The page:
As the tea ceremony evolved so did another form of Ikebana, Chabana. This style was much simpler and did not have the rigged rules and instructions of other forms of Ikebana. It was simply meant to be an elegant but simple flower arrangement to be displayed during the tea ceremony.

There are three other styles of flower arranging and they are known as Nageire, Seika or Shoka, and Jiyuka. Nageire is consists of a very tight bundle of stems in a triangular three-branched arrangement. This style is considered very classic and it is also very easy to learn.

The Seika or Shoka style consists of three branches, with each having its own meaning. They are ten (heaven), chi (earth) and jin (man). This style is meant to show off the beauty and uniqueness of the plant in a very simple way.

The final style Jiyuka is a very open and creative style. It can include anything and everything, even things that are not plants. This style allows the flower arranger to be very creative and show off the beauty of nature as well as their own particular art form.

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Tuesday, February 2, 2010

Japanese Castles

Japanese Castles as they are known today evolved from traditional fortifications. These fortresses were built for the main purpose of military defense. For this reason they were placed in very strategic locations. These fortifications were also built to serve as governing centers which meant they needed to be well protected.

By the Sengoku (1467 – 1603) period these fortifications became the homes of daimyo’s (feudal lords). The fortifications served as a way to not only show other lords their strength and power but also to impress them with the beauty and elegance of the interior. As these fortifications became more and more elaborate they became known as Japanese castles.

The first one of these castles was built in 1576 by Oda Nobunaga. This was the first fortification or castle to include a tower keep and it was the center of governance for Oda’s territories as well as being his lavish home. The location of the castle allowed him to keep track of the movement and communication of his enemies and it was only a short distance from Kyoto.

These castles were built to last and they had to be able to be defendable and strong, despite this they were still primarily constructed of wood. They did include more stone that other Japanese buildings but nowhere near the amount that is found in European castles.

Few of these castles remain today many of them were destroyed by conflict which they were built to guard against. While others were destroyed in a more modern era, such as the castle at Hiroshima which was destroyed by the atomic bomb, this castle was rebuilt as a museum. Castles that remain today include the castles at Matsue and Kochi which were built around 1611. Today more than 100 castles can be found throughout Japan, this number may seem large, until you realize that at one point there were over 5,000 castles scattered all over Japan.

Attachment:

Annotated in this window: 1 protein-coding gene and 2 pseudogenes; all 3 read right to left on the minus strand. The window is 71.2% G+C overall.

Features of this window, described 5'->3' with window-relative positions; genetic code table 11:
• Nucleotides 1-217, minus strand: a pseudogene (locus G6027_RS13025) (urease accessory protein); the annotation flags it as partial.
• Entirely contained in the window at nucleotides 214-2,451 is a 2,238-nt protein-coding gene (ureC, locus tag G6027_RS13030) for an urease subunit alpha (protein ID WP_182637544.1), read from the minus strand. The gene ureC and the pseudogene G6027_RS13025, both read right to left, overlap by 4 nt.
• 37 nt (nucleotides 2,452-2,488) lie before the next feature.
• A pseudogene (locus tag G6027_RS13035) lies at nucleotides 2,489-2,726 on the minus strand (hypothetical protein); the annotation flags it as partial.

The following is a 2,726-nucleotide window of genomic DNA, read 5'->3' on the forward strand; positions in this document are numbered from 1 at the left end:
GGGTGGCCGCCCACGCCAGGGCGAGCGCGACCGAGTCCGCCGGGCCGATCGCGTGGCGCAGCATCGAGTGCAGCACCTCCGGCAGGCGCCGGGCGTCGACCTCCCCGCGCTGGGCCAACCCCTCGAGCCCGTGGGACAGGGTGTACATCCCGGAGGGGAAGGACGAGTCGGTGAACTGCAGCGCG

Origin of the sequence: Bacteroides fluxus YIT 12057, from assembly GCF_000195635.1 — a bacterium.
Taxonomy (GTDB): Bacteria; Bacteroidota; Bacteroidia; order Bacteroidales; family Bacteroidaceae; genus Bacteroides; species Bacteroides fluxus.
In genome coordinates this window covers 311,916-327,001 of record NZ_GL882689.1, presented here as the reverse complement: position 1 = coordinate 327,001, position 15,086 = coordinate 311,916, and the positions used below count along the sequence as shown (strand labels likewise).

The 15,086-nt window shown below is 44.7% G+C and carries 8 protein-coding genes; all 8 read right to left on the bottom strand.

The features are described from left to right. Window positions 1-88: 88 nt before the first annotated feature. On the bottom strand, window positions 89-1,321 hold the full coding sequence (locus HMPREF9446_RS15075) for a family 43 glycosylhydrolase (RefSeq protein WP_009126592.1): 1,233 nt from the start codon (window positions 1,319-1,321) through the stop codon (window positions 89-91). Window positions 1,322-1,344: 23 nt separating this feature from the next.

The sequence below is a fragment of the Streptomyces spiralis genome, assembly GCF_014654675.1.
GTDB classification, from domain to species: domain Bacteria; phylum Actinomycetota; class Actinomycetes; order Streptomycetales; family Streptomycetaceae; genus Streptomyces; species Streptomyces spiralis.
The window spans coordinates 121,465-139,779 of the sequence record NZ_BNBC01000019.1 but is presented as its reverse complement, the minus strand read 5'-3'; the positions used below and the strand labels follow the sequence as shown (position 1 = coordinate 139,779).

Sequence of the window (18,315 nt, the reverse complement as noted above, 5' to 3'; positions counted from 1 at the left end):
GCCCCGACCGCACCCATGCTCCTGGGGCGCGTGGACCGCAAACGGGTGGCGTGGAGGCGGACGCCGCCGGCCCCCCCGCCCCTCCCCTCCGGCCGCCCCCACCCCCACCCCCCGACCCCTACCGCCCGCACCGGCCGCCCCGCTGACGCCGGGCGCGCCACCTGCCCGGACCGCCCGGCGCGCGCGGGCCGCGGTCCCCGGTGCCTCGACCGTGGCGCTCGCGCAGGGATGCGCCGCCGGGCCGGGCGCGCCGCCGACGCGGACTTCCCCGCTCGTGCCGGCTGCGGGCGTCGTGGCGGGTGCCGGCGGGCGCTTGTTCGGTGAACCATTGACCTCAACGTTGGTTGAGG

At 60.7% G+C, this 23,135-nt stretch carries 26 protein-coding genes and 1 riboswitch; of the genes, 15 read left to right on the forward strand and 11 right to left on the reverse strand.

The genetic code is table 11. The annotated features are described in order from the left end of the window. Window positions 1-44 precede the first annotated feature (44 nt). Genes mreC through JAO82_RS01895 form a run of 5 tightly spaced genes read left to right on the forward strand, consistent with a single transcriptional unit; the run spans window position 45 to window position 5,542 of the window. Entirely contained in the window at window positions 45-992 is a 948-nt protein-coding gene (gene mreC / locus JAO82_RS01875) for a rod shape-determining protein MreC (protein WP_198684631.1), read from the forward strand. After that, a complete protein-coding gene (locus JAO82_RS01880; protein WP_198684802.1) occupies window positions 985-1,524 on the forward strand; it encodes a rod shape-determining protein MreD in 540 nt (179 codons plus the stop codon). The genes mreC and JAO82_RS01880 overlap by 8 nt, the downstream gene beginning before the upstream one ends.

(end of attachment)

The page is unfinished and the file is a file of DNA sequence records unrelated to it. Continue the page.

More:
A large number of these castles were deliberately destroyed by the Meiji Restoration in 1871 which sought to abolish the Han system. During this period 2,000 castles were either destroyed or dismantled. Many of the castles you may see in Japan are reconstructions that are made out of concrete and made to resemble the wood that they were originally built from.

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Thursday, January 28, 2010

Japanese Gardens

Japanese gardens first came into prominence during the Asuka period( 538-710). These original gardens were meant to express Buddhism and Taoism by replicating the mountainous regions of China. These gardens can be found in ruins in Fujiwara and Heijyo castle towns.

The next type of garden that emerged was during the Heian Period. (794-1185) this is when the gardens began to move from being purely religious to becoming a place for ceremonies, amusement and even contemplation. These gardens would often be featured in front of mansions or what was called the south side. These gardens would include water that would flow through artificial waterways before ending in a pond that would have small floating islands. Very few of these gardens exist today but their formation and description is found in old texts.